SAUDIA; Down to Earth from its “Royal Flight”

Saudia Airlines (JED) operates 156 RPT aircraft to 126 destinations Saudi Arabian Domestic, Middle-Eastern Regional, international mid-haul and long haul services. It is the third largest Middle-Eastern Airline by revenue, and is an active member of the Skyteam alliance since 29th May 2012. The airline also holds its own cargo division, and a fleet of dedicated aircraft for Royal Family and Diplomatic charters. With a history of fragmented operations, high number of aircraft types, lack of focus beyond the domestic market, safety concerns, and overall costly mismanaged operations, the airline begins a slow turnaround for profitability and sustainability in operations after studies of privatization and restructuring for the carrier since 8th October 2000 (as per signed by Prince Sultan bin Abdul-Aziz Al Saud).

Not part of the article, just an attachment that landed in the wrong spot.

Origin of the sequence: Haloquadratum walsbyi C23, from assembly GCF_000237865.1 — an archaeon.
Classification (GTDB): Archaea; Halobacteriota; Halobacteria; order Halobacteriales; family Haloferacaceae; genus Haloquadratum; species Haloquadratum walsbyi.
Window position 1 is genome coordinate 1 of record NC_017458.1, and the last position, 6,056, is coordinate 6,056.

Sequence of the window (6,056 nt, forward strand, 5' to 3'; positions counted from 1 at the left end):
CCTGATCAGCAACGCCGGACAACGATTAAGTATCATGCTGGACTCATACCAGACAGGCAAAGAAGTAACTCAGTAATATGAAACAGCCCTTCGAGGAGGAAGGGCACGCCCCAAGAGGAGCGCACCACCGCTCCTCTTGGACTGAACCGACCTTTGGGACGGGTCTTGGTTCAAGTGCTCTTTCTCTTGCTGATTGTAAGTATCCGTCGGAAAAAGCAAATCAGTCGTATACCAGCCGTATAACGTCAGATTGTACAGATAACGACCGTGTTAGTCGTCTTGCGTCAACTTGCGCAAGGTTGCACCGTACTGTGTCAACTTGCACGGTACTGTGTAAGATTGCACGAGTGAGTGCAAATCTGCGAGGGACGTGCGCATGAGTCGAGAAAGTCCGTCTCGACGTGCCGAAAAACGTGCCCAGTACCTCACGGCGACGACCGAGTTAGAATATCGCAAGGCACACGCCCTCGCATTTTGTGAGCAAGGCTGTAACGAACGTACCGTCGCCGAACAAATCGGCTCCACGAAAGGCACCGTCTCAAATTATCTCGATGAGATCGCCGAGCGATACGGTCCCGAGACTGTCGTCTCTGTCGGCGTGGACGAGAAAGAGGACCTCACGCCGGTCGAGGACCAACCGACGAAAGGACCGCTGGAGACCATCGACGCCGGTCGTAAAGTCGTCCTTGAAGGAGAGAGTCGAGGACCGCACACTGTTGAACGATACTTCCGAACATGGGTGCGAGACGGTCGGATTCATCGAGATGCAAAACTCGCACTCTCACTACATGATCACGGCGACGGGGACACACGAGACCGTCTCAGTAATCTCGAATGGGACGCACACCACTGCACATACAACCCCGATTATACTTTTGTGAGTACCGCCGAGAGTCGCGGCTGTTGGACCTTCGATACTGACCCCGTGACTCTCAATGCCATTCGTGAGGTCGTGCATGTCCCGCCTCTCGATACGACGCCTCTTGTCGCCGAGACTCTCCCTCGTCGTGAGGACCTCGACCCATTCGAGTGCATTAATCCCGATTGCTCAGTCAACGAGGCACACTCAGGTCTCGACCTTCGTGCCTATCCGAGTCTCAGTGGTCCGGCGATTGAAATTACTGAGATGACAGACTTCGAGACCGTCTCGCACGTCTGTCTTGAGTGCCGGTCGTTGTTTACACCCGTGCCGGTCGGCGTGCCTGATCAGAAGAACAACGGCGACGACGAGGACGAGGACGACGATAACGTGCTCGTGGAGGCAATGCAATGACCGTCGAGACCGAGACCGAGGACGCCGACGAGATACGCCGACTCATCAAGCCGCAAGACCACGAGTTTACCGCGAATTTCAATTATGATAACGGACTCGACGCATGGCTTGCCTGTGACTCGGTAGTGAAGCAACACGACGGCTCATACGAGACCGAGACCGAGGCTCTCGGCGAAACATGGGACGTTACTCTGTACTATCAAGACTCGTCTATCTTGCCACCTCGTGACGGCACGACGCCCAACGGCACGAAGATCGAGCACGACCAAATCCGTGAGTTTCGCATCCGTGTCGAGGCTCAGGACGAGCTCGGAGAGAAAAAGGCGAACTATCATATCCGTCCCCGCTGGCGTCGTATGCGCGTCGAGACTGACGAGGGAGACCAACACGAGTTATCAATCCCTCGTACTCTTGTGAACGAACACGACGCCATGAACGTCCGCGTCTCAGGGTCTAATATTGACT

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As regulatory reins resume to liberalize within the kingdom for economic development, the Saudi Arabian General Authority of Civil Aviation (GACA) opened the flood gates for new AOCs for airlines to compete within the domestic market in 2007. Flynas (founded in 2007 as an LCC), Al Maha opening its doors in 2016, privatization bids for major Saudi Arabian Airports, transit rights of local carriers, and possible future of 8th freedom operations by international airlines, are some of the liberalized undertakings within the Saudi Arabian marketplace. This hence resulted in a surge of growth. Saudia is hence placed in an evolutionary stage where investment, growth, controlled consolidation and production of efficiencies/scale is desperately needed to keep the airline infrastructure alive in the region. This has been done through the shedding of MD-80s, 747s and A300/A310s, simplifications of fleets to induce commonality and savings, transfer of ownership to other businesses (such as Royal Flight or freighter-conversions for cargo operations), and announcing newer aircraft with better products to retain local customer base, and grow the airlines.